The ‘Strong Culture: A Road to Good Health’ resource is an educational package intended to assist teachers, health workers and other community workers in engaging young Aboriginal people in diabetes prevention messages. This program is unique in that local knowledge, traditional ways and practices are drawn upon to captivate and motivate the students, with local Aboriginal elders or community members leading the program.
Small Grants Scheme
Diabetes WA offers small grants of between $500 and $3000 for Western Australian schools, youth centres and community groups/organisations to implement innovative diabetes prevention programs.
Eligible organisation can apply to run programs that draw on the knowledge of local Aboriginal community members and elders, as well as health professionals, to engage students in diabetes prevention and the promotion of healthy eating and physical acitivity.
The Strong Culture: A Road to Good Health resource manual supports schools to implement diabetes prevention programs through the small grants scheme. Schools can use a small grant to run all or some of the modules outlined in the manual, or simply use some of the suggested activities in their own projects.
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Strong culture resource manual
This package has been designed for use by a variety of community workers including:
— Teachers and Aboriginal and Islander Education Officers. Links to the West Australian school curriculum outcomes have been included within each module. Depending on the activities undertaken links to other parts of the curriculum will also be possible (i.e. art, science).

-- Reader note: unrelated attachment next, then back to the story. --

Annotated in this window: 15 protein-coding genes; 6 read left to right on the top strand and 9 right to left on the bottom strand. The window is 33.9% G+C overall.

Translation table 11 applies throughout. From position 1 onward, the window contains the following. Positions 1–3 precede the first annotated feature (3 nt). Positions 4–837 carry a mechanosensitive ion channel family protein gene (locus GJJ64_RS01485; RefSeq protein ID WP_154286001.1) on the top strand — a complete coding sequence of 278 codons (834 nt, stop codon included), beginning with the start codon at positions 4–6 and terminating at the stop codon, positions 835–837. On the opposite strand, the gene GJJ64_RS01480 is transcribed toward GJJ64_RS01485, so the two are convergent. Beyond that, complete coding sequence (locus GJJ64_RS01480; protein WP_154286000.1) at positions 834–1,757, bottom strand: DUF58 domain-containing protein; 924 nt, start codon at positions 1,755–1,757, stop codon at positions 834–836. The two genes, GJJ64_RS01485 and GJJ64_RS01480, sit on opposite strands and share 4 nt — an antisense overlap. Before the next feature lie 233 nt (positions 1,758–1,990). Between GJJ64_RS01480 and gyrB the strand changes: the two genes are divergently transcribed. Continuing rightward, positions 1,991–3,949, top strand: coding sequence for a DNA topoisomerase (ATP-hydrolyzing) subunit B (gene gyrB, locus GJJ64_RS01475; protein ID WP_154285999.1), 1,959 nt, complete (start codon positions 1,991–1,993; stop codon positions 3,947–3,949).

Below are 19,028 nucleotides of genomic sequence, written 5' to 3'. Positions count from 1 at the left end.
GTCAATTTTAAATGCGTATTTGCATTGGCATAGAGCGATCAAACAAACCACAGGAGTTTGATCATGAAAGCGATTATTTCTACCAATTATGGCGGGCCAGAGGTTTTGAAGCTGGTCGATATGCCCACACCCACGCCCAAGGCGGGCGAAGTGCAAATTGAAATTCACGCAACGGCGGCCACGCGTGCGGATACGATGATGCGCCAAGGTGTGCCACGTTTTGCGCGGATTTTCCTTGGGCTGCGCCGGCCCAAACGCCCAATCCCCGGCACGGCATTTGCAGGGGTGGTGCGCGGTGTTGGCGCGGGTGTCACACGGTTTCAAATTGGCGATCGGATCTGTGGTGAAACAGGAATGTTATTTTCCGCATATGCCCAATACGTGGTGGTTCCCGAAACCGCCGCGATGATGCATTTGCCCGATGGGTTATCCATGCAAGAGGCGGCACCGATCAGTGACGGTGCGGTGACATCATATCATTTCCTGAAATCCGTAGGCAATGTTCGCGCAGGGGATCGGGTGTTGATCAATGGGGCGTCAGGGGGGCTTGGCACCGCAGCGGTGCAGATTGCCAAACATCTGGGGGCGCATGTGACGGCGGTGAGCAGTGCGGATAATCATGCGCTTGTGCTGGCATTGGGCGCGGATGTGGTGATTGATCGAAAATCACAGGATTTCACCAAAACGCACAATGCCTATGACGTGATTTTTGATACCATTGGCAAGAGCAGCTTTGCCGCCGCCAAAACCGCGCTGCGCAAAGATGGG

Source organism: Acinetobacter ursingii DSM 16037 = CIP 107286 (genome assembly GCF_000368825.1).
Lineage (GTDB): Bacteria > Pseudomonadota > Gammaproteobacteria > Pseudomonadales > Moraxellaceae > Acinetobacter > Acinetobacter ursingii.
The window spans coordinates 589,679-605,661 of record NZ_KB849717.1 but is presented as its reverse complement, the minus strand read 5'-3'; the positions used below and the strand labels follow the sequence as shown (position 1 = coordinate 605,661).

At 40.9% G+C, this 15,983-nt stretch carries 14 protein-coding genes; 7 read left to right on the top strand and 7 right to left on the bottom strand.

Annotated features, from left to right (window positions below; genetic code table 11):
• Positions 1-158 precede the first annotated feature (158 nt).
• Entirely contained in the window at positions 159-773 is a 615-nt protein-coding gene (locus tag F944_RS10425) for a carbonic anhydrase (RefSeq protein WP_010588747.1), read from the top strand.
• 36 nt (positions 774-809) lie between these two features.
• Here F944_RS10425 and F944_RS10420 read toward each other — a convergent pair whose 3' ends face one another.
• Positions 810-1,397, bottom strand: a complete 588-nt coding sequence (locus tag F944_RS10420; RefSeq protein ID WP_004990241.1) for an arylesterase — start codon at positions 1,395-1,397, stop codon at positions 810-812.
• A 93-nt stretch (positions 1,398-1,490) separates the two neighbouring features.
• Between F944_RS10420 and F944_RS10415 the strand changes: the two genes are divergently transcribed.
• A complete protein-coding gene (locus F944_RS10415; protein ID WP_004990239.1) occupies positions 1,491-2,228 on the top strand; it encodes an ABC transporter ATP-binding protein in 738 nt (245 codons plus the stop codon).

— Aboriginal Health Workers
— Health Promotion Officers and Community Development Officers
— Other community leaders with a desire to engage young Aboriginal people in diabetes prevention.
This program was originally developed for implementation with children aged between 10 and 12 years old; however, the project activities can be altered to suit children of different ages.
You can download the Strong Culture Manual from our Resources page.
This program was originally developed and trialed in the Northam community of Western Australia. Within this community two local Aboriginal Grandmothers expressed a desire to transmit their Aboriginal knowledge and practices, with an emphasis on bush tucker, to the younger generation and to use this as a foundation for discussing healthy eating in contemporary times. As the younger generations learnt from older generations by participation, observation and listening, the elders demonstrated and expressed their cultural experiences, providing an opportunity for the students to make informed decisions about their health. The program also aimed to instill the students with the confidence and skills required to make healthy choices. By promoting the adoption of healthy lifestyle behaviours, and encouraging traditional activities for the prevention of chronic conditions such as diabetes, the students came to realise the decisions that they make today can influence their future. During this program both, Aboriginal and non-Aboriginal people came together contributing their knowledge, skills and experience.
The ‘Strong Culture: A Road to Good Health’ resource package, which includes a DVD showing the process that was undertaken in Northam, was designed to provide other communities with ideas and suggestions for running a similar program. However, this program is unique in that it is designed to meet the needs of the students by drawing on local community members and local resources. Therefore it is anticipated that each community will modify the activities and resources to reflect local traditions and practices and to enable available resources to be used. Additionally, it is the inclusion of the extended community that makes this program authentic and motivating for those involved.